Joel Stephen Wit, the Agreed Framework Coordinator at the U.S. State Department since 1995, joined the Brookings Institution on November 8 as a Guest Scholar in Foreign Policy Studies. A specialist in Northeast Asian issues, Wit will work on a book on U.S.-North Korean relations while at Brookings.
At State, Joel Wit was responsible for formulating strategy, implementing, and overseeing U.S. policy on the 1994 U.S.-North Korea Agreed Framework, which froze Pyongyang’s nuclear weapons program and has since defined much of the relationship between the two countries. Before leaving the State Department last month, Wit made his thirteenth official trip to North Korea, as head of a U.S. delegation sent to examine a suspected nuclear weapons site.
“We are very pleased to have Joel Wit joining our staff of scholars at Brookings,” said Michael H. Armacost, president of the Institution. “His research will focus on one of the most contentious relationships in U.S. foreign policy: America’s dealings with North Korea.”
Prior to his efforts on the Agreed Framework, Wit was assigned to the State Department’s Office of Strategic Nuclear Policy, where he was responsible for U.S. policy on a range of issues related to nuclear arms control and weapons proliferation. In that capacity from 1988 to 1992, Wit helped negotiate strategic arms control agreements with the former Soviet Union and participated in the Nunn-Lugar program to dismantle its nuclear weapons.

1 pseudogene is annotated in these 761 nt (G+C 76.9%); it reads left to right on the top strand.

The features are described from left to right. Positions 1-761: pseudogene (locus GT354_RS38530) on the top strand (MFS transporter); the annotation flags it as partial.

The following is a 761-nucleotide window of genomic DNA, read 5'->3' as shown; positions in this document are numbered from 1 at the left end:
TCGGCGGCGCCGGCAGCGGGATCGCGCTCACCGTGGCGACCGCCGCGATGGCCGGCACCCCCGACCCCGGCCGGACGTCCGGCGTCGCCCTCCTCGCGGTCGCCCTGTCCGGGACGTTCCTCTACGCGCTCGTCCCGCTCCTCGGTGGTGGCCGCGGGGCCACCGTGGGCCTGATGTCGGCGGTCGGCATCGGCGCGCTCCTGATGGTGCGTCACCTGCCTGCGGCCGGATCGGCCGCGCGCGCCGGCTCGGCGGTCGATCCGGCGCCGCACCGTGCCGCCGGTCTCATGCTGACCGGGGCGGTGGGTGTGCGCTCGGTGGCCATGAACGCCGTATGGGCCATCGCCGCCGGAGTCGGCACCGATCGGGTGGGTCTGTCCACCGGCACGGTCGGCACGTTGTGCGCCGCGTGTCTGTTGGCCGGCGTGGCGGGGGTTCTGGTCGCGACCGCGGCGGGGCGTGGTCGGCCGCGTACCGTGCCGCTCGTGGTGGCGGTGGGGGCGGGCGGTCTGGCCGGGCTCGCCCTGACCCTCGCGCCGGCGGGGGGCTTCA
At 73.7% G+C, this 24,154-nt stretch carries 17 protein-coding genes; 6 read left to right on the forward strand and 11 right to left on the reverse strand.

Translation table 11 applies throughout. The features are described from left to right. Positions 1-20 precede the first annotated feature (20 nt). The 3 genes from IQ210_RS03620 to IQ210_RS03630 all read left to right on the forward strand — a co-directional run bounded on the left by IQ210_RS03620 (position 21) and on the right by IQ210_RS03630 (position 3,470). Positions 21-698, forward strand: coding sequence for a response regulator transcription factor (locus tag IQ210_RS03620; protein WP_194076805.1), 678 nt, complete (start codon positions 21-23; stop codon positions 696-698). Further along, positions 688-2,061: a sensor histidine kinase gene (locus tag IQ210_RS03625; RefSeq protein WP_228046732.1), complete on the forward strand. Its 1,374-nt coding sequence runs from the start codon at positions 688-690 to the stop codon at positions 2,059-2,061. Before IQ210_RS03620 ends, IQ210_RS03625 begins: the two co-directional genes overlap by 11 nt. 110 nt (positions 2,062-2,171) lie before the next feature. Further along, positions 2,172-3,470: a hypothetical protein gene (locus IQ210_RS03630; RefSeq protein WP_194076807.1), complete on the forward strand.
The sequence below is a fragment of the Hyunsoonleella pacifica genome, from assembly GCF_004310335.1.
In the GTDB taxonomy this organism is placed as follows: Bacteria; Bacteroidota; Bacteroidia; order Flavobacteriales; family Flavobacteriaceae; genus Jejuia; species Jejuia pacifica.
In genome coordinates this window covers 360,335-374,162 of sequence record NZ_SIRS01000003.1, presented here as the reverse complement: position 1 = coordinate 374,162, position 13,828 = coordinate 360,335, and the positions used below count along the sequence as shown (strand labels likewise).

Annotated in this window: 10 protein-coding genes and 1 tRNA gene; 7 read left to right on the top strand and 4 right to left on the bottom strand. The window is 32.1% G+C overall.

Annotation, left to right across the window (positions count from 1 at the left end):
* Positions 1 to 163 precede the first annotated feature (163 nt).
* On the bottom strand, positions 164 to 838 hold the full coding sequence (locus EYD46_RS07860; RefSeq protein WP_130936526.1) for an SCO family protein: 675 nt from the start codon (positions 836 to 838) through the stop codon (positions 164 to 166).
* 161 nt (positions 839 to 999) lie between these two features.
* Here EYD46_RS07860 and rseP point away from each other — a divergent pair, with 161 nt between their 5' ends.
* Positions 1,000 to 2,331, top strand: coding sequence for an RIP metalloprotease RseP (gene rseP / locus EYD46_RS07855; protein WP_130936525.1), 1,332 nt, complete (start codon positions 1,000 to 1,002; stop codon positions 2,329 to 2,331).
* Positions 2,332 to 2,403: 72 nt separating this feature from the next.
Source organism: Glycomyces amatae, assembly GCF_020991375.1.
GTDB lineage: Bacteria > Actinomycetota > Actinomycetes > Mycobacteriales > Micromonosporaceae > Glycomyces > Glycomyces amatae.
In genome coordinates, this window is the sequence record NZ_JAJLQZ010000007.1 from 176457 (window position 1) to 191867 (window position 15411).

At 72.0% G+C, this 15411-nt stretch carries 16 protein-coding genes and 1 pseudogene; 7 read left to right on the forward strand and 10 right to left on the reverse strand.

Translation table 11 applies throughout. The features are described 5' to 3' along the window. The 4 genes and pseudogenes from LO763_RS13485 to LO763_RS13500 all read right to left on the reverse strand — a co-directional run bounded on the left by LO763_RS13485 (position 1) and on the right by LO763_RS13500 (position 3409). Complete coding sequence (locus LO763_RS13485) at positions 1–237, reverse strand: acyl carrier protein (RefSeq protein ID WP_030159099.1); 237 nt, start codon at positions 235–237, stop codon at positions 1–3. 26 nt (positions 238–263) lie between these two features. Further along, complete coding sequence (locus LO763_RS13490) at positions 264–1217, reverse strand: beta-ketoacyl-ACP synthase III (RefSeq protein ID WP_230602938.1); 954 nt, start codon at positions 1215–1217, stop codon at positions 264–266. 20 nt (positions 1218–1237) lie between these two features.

“North Korea has emerged as a major test of the utility of incentives,” said Richard N. Haass, vice president and director of foreign policy studies. “Joel Wit is the ideal person to produce an authoritative assessment of this important foreign policy tool.”
From 1986 to 1988 Joel Wit worked as a State Department intelligence analyst monitoring foreign nuclear weapons development and testing, and served as State’s representative to the Joint Atomic Energy Intelligence Committee. He was also detailed to the National Intelligence Council to work on missile proliferation.
Joel Wit received a B.A. from Bucknell University in 1976 and an M.A. in International Affairs from Columbia University in 1979. His articles on nuclear weapons and related concerns have appeared in the New York Times, the Christian Science Monitor, Asahi Shimbun, Scientific American, Survival, the Bulletin of Atomic Scientists, Nonproliferation Review, and U.S. Naval Institute Proceedings.